Braveheart
directed by Mel Gibson
(20th Century Fox, 1995)

Young William Wallace sees too much death in his childhood -- first, the hanged nobles of Scotland, betrayed by the English king, and second, his own father and brother, killed in a futile skirmish with English troops. He grows into a man seeking only peace, but blood follows him, honing the young man into a battle-hardened tactician driven to win Scotland back for the Scots.

Braveheart is not a wholly accurate retelling of Wallace's story. But it does an excellent job of capturing the spirit of a man who fought, not for personal gain or renown, but for his people and an ideal.

Steeped in history, Braveheart is criticized mostly for its liberties with the facts. Wallace's family was not as common as the film depicts. Details of his battles are simplified and dramatized for the screen. Heck, Wallace's allegiance wasn't even to Robert the Bruce, as suggested here; he favored John Balliol's claim to the Scottish throne. And the bits with the princess are just plain ridiculous. (She was only 4 when Wallace died.)

But Braveheart is more about a feeling more than a fact, and Mel Gibson's portrayal of William Wallace is powerful, passionate and inspiring.

Gibson's Wallace is all the things that a hero should be. Strong. Clever. Wise. Charismatic. And romantic, the trait most strongly emphasized in the film's first hour. As Wallace's childhood sweetheart and secret wife Murron, Catherine McCormack is absolutely radiant -- and her fate at the hands of the English is truly horrific.

The climactic scene that follows, a battle fueled by righteous anger, is simply magnificent -- a hallmark in epic filmmaking.

Battle scenes throughout Braveheart are exceptionally well choreographed, from the glory of Stirling to the heartbreak of Falkirk. Large-scale battles are spectacular, as are the small touches: the faces of the terrified Scots before Stirling, the arrogance of the English leaders, a rousing speech to rival Henry V's at Agincourt, the sound of a hundred arrows in the air, the awesome charge of the English horse.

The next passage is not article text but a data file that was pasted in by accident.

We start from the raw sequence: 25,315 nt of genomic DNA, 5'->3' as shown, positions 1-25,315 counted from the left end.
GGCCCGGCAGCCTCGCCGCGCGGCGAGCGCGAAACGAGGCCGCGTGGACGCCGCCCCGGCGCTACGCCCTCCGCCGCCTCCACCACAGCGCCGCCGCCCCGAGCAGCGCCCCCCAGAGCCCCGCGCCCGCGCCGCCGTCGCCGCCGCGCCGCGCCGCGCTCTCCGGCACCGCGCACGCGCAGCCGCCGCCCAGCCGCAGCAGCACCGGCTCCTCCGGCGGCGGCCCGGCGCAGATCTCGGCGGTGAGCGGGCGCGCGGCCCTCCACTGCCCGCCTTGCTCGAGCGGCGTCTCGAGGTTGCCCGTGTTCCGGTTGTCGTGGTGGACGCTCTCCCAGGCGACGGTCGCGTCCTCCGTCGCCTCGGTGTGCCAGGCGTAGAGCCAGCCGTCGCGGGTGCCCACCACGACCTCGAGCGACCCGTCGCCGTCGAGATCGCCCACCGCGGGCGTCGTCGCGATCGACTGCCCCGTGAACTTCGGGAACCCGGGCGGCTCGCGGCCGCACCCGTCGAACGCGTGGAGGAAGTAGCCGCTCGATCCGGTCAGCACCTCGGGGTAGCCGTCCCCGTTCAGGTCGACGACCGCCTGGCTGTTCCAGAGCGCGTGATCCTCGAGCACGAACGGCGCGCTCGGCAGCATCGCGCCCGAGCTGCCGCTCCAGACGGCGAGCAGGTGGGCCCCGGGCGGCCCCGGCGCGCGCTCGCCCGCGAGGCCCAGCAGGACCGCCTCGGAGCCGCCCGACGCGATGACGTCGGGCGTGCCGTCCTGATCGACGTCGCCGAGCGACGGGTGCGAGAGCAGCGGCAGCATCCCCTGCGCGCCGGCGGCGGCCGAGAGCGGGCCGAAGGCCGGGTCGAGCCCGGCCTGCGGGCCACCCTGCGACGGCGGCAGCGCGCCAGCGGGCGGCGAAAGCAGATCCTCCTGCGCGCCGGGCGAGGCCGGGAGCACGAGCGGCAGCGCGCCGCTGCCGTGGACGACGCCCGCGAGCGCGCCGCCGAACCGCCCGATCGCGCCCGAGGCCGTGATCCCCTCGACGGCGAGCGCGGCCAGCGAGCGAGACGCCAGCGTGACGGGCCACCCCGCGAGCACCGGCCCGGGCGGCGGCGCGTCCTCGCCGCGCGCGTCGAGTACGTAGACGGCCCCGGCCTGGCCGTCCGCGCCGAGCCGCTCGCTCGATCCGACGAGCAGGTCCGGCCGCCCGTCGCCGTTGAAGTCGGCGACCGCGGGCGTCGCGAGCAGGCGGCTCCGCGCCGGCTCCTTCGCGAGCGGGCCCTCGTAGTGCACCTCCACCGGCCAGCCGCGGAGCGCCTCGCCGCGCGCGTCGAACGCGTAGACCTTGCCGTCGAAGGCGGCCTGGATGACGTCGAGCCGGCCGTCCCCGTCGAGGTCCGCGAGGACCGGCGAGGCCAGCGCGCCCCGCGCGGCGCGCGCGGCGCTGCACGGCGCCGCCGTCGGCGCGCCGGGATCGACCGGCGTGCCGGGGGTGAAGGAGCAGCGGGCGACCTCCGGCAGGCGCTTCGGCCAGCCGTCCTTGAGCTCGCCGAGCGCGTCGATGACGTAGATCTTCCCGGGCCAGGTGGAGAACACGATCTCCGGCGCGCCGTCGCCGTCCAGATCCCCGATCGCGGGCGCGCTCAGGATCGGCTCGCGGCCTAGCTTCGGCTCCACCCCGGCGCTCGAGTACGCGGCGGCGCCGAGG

Grandeur asiee, the cost of every battle is shown in very human terms. The pain and suffering caused in a war where men are laid open by blunt steel is always in the forefront, typified best by James Cosmo as the nearly indestructible Campbell.

The movie benefits from strong performances all around, from the ruthless Edward Longshanks (Patrick McGoohan), every inch a dread king, to Wallace's closest companions, Hamish (Brendan Gleeson) and Stephen (David O'Hara). Even Sophie Marceau performs well in her role, even though the part of Princess Isabelle is entirely fictional in this context and, truth be told, the weakest twist in the plot.

Enough credit cannot be given to James Horner's Oscar-nominated score, which evokes all the right moods and emotions with dramatic flair. Academy Awards for this film included Best Picture and Best Director (Gibson), all of which were well deserved.

Braveheart is exactly what it sets out to be -- a true homage to the Flower of Scotland, a hero of mythic proportions. If you haven't seen it yet, it's time. And if you have, you know how suited this movie is for repeated viewings.

- Rambles
written by Tom Knapp
published 6 September 2003



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